alert("Matching element inserted!");
        }
    });
});​

See it in action.

Compatibility and alternatives

This approach is convenient, but it does have two drawbacks:

  1. The DOMNodeInserted event is deprecated.
  2. It does not work on IE < 9, and cannot be made to work.

As regards the first, I wouldn't consider this an issue. It may be deprecated, but as long as there is no other alternative I really don't think any browser vendor would pull this functionality. Maybe in five years or so this will become a practical issue, but since the code is 10 lines or so total it will surely be easy to update it to work with the latest standard.

For IE compatibility, the sad truth is that you cannot do anything directly. However, you can resort to verbose, horrible hacks that do provide results by modifying the prototypes of DOM elements. See an example tailored to work on IE8.

Sadly, there are multiple issues with this approach:

  • You need to fish out all the methods that can result in the DOM being modified (or at least, all of those you will be using) and weave them into the solution. In the future you will be obliged to check if new DOM mutation methods are added and keep up with supporting them.
  • You need to be extra careful to provide correct replacements for the methods, for all browsers that you choose to target with this (if more than one).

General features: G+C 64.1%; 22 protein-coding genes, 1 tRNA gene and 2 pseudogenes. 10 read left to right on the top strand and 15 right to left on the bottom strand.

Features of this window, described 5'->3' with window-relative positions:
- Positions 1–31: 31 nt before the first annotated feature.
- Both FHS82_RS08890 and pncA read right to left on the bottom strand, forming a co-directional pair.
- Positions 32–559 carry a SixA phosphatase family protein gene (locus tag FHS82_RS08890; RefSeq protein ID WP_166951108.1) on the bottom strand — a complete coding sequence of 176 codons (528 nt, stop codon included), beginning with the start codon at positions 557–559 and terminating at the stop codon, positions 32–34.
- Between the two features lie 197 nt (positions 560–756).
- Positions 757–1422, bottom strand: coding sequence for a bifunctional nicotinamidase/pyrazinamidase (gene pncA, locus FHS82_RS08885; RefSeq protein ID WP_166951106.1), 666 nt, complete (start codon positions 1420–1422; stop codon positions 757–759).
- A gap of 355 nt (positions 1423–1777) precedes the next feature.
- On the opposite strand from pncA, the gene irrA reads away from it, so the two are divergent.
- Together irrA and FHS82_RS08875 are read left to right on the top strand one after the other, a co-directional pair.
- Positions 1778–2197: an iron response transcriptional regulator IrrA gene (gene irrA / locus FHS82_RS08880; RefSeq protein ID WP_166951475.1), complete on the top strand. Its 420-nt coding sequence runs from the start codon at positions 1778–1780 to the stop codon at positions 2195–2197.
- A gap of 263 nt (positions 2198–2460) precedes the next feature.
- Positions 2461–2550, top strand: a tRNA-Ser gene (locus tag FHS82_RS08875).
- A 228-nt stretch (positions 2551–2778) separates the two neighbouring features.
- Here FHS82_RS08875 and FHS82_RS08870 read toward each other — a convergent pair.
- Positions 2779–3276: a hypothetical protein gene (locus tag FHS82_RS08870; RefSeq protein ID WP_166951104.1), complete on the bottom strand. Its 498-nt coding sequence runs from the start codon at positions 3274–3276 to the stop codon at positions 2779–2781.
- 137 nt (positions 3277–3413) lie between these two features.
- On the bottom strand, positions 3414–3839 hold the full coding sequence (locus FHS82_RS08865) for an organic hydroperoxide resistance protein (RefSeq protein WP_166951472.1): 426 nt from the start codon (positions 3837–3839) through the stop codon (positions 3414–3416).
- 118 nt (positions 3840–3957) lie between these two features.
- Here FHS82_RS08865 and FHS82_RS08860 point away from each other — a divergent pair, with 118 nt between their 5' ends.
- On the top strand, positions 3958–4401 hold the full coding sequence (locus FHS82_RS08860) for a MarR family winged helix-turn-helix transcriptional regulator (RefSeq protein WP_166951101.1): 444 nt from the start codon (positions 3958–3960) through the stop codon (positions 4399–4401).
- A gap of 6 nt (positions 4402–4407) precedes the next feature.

• Extending the DOM (in general) can be problematic. If you thought this specific method of extension is bad, consider that IE7 does not support it and on that browser you 'd have to replace methods on all elements in the DOM to make sure you hook into every possible modification.
  • Specifically, you cannot target all current browsers with just this code (e.g. Chrome defines these methods on Node.prototype, not on Element.prototype). Targeting future browsers should not be mentioned even if joking.

Finally, you can always decide to use polling to detect changes, as Anthony explains in his answer.

Related resources

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Worth noting there is fairly good browser support according to this reference page despite its deprecation from DOM Level 3, though it is only supported in IE9+ and is buggy in IE9 –  Josh Davenport Apr 18 '12 at 13:27
    
What browser did you develop/test this in? Neither of the buttons produce an alert when clicked for me using Firefox 11.0. From looking at the code I think that clicking the 'Click me' button should produce an alert, and clicking the 'Me too' button shouldn't, correct? –  Anthony Grist Apr 18 '12 at 13:29
    
@AnthonyGrist: I made a small bugfix just after initially posting, so perhaps you did not see it when you tried the fiddle? Works fine for me on FF 11, Chrome beta and IE 9. –  Jon Apr 18 '12 at 13:31
    
@Jon Yep, I was looking at the previous fiddle. The current link also works for me. –  Anthony Grist Apr 18 '12 at 13:32